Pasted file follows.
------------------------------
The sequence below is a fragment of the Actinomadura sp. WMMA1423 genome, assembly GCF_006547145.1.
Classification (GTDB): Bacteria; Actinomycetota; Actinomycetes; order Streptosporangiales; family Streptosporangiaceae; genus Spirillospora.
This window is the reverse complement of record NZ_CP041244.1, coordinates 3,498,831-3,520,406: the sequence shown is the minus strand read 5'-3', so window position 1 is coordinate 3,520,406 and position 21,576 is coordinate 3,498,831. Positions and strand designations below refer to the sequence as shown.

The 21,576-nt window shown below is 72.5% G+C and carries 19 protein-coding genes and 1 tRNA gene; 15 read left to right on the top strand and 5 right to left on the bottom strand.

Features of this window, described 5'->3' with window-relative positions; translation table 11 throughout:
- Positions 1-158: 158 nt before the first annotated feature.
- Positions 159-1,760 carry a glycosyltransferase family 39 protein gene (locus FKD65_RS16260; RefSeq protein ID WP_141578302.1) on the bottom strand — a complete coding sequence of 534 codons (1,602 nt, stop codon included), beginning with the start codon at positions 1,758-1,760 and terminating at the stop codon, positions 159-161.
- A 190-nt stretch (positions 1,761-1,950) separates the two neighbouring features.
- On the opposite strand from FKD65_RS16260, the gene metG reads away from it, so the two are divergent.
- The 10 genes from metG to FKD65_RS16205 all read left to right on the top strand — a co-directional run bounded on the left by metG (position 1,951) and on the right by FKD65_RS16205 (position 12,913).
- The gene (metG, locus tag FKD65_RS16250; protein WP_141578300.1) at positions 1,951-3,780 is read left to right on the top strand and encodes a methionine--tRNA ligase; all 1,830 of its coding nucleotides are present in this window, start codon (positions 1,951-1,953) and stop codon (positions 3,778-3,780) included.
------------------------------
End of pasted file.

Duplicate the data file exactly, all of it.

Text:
The sequence below is a fragment of the Actinomadura sp. WMMA1423 genome, assembly GCF_006547145.1.
Classification (GTDB): Bacteria; Actinomycetota; Actinomycetes; order Streptosporangiales; family Streptosporangiaceae; genus Spirillospora.
This window is the reverse complement of record NZ_CP041244.1, coordinates 3,498,831-3,520,406: the sequence shown is the minus strand read 5'-3', so window position 1 is coordinate 3,520,406 and position 21,576 is coordinate 3,498,831. Positions and strand designations below refer to the sequence as shown.

The 21,576-nt window shown below is 72.5% G+C and carries 19 protein-coding genes and 1 tRNA gene; 15 read left to right on the top strand and 5 right to left on the bottom strand.

Features of this window, described 5'->3' with window-relative positions; translation table 11 throughout:
- Positions 1-158: 158 nt before the first annotated feature.
- Positions 159-1,760 carry a glycosyltransferase family 39 protein gene (locus FKD65_RS16260; RefSeq protein ID WP_141578302.1) on the bottom strand — a complete coding sequence of 534 codons (1,602 nt, stop codon included), beginning with the start codon at positions 1,758-1,760 and terminating at the stop codon, positions 159-161.
- A 190-nt stretch (positions 1,761-1,950) separates the two neighbouring features.
- On the opposite strand from FKD65_RS16260, the gene metG reads away from it, so the two are divergent.
- The 10 genes from metG to FKD65_RS16205 all read left to right on the top strand — a co-directional run bounded on the left by metG (position 1,951) and on the right by FKD65_RS16205 (position 12,913).
- The gene (metG, locus tag FKD65_RS16250; protein WP_141578300.1) at positions 1,951-3,780 is read left to right on the top strand and encodes a methionine--tRNA ligase; all 1,830 of its coding nucleotides are present in this window, start codon (positions 1,951-1,953) and stop codon (positions 3,778-3,780) included.